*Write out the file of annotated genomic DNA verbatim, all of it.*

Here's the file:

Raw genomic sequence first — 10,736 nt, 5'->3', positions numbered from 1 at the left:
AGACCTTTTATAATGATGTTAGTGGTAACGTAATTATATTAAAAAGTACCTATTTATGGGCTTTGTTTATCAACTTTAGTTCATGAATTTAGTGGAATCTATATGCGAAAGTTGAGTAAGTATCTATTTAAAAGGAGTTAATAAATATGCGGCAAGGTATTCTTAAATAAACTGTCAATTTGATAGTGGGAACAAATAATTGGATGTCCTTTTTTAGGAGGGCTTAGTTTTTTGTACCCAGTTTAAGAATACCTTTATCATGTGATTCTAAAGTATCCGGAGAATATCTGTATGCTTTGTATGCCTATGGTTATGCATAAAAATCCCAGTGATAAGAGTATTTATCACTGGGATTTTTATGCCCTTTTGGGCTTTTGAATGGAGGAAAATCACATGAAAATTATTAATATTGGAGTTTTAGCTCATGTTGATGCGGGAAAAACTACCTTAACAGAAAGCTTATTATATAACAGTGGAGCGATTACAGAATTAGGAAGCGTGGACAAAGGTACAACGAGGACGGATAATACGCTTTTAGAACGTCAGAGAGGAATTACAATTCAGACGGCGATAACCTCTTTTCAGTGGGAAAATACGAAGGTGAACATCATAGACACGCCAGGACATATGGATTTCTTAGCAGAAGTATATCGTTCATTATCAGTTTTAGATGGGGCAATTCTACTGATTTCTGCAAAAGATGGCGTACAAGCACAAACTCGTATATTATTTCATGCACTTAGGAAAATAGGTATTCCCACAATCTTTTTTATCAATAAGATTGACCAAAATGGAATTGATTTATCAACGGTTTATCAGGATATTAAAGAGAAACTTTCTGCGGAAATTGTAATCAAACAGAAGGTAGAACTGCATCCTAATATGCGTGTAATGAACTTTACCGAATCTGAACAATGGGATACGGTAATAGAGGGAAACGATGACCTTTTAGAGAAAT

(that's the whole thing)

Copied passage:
Raw genomic sequence first — 10,736 nt, 5'->3', positions numbered from 1 at the left:
AGACCTTTTATAATGATGTTAGTGGTAACGTAATTATATTAAAAAGTACCTATTTATGGGCTTTGTTTATCAACTTTAGTTCATGAATTTAGTGGAATCTATATGCGAAAGTTGAGTAAGTATCTATTTAAAAGGAGTTAATAAATATGCGGCAAGGTATTCTTAAATAAACTGTCAATTTGATAGTGGGAACAAATAATTGGATGTCCTTTTTTAGGAGGGCTTAGTTTTTTGTACCCAGTTTAAGAATACCTTTATCATGTGATTCTAAAGTATCCGGAGAATATCTGTATGCTTTGTATGCCTATGGTTATGCATAAAAATCCCAGTGATAAGAGTATTTATCACTGGGATTTTTATGCCCTTTTGGGCTTTTGAATGGAGGAAAATCACATGAAAATTATTAATATTGGAGTTTTAGCTCATGTTGATGCGGGAAAAACTACCTTAACAGAAAGCTTATTATATAACAGTGGAGCGATTACAGAATTAGGAAGCGTGGACAAAGGTACAACGAGGACGGATAATACGCTTTTAGAACGTCAGAGAGGAATTACAATTCAGACGGCGATAACCTCTTTTCAGTGGGAAAATACGAAGGTGAACATCATAGACACGCCAGGACATATGGATTTCTTAGCAGAAGTATATCGTTCATTATCAGTTTTAGATGGGGCAATTCTACTGATTTCTGCAAAAGATGGCGTACAAGCACAAACTCGTATATTATTTCATGCACTTAGGAAAATAGGTATTCCCACAATCTTTTTTATCAATAAGATTGACCAAAATGGAATTGATTTATCAACGGTTTATCAGGATATTAAAGAGAAACTTTCTGCGGAAATTGTAATCAAACAGAAGGTAGAACTGCATCCTAATATGCGTGTAATGAACTTTACCGAATCTGAACAATGGGATACGGTAATAGAGGGAAACGATGACCTTTTAGAGAAAT